As a candidate for president, Mr. Biden vowed to quickly terminate Mr. Trump’s immigration policies, including the use of Title 42 as a tool to manage the border. But once in office, Mr. Biden deferred to the judgment of the Centers for Disease Control and Prevention, which waited until April to say it would end the use of the restrictions.
Administration officials have been racing to develop alternative policies to replace the use of Title 42 restrictions in an effort to ensure that American border communities and government immigration facilities are not overrun by migrants who believe they will have an easier time crossing into the United States. But even with the deadline approaching, officials had not yet completed those plans this week, according to people briefed on the effort.
People familiar with the debate inside the White House and the Department of Homeland Security said some officials favored more restrictive policies aimed at deterring migrants from trying to cross into the United States, while other officials were pushing for policies that give more opportunity for people to enter the country legally.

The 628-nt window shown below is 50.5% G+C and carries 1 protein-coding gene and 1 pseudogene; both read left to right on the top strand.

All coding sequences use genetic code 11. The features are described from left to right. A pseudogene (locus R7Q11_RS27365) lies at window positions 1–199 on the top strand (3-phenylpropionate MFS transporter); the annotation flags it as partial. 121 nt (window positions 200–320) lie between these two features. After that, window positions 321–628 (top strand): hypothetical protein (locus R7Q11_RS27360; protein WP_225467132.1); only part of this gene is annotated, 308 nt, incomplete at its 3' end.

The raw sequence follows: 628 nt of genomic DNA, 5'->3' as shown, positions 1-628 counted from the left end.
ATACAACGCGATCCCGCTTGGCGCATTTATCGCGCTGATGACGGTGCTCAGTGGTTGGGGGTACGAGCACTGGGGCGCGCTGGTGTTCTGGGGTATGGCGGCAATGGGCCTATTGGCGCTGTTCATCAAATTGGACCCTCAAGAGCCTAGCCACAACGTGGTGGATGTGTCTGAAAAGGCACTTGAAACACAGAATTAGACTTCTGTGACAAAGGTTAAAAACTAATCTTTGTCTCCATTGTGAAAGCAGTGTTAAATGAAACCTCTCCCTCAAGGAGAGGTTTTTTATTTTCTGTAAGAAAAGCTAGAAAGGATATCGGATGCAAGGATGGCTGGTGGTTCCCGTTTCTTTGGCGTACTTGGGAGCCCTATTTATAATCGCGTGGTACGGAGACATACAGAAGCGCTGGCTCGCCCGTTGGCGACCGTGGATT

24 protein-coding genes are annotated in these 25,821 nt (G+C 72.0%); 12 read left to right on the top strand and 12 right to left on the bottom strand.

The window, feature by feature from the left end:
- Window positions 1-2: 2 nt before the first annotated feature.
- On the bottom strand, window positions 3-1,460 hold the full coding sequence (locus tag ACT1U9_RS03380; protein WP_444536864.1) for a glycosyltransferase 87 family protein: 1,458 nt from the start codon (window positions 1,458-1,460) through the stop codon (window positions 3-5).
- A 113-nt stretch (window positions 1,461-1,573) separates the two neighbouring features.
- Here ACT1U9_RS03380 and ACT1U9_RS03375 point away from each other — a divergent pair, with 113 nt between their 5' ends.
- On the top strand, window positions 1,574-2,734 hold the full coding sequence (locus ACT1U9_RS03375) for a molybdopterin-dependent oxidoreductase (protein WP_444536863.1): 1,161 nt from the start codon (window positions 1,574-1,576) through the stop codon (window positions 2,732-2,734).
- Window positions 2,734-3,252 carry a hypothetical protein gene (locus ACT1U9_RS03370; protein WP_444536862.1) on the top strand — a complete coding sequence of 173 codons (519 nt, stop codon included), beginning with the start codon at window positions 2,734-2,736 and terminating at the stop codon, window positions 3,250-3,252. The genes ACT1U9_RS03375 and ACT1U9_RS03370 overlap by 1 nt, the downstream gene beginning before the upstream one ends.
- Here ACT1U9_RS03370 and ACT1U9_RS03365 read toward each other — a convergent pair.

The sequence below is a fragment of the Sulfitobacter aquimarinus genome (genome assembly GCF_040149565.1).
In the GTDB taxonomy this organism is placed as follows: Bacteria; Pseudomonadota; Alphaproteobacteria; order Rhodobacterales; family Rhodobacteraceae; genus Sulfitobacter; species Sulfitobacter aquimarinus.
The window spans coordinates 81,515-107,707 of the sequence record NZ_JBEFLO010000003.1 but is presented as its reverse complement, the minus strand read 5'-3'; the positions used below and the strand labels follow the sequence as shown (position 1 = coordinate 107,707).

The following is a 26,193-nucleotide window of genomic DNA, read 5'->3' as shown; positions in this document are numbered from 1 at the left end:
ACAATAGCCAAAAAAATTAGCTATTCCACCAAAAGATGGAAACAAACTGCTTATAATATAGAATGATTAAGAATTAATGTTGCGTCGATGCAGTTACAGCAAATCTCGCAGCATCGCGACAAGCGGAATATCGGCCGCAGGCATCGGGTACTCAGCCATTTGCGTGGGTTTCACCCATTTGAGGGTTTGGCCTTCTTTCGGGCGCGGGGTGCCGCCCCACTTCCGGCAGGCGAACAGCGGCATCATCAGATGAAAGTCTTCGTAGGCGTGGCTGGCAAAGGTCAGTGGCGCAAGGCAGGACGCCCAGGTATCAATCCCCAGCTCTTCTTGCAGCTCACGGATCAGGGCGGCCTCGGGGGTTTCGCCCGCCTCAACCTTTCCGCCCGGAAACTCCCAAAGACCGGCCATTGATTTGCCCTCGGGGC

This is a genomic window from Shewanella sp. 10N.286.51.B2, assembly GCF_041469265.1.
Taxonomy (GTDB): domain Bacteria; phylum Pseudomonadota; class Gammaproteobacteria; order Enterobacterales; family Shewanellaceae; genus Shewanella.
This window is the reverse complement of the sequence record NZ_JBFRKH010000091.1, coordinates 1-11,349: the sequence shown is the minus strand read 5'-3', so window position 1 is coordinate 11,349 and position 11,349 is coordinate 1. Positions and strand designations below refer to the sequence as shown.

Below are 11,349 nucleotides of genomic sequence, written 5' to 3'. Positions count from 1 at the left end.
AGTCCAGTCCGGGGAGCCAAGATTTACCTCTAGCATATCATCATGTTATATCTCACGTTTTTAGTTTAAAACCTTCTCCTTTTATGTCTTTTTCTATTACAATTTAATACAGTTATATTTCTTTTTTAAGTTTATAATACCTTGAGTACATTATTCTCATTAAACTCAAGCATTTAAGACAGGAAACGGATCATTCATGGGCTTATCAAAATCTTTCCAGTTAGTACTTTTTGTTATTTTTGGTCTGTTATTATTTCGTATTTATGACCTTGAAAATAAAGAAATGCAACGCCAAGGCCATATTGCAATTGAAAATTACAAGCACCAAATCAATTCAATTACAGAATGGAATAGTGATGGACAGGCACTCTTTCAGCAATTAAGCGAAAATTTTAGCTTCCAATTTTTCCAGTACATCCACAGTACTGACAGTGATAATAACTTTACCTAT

Some administration officials have privately argued for the continued use of Title 42, but officially, the Justice Department has pledged to abide by the court rulings saying it must end. In their filing to the Supreme Court on Tuesday, the department’s lawyers argued that the 19 states did not have the legal standing to challenge the judge’s decision in the case.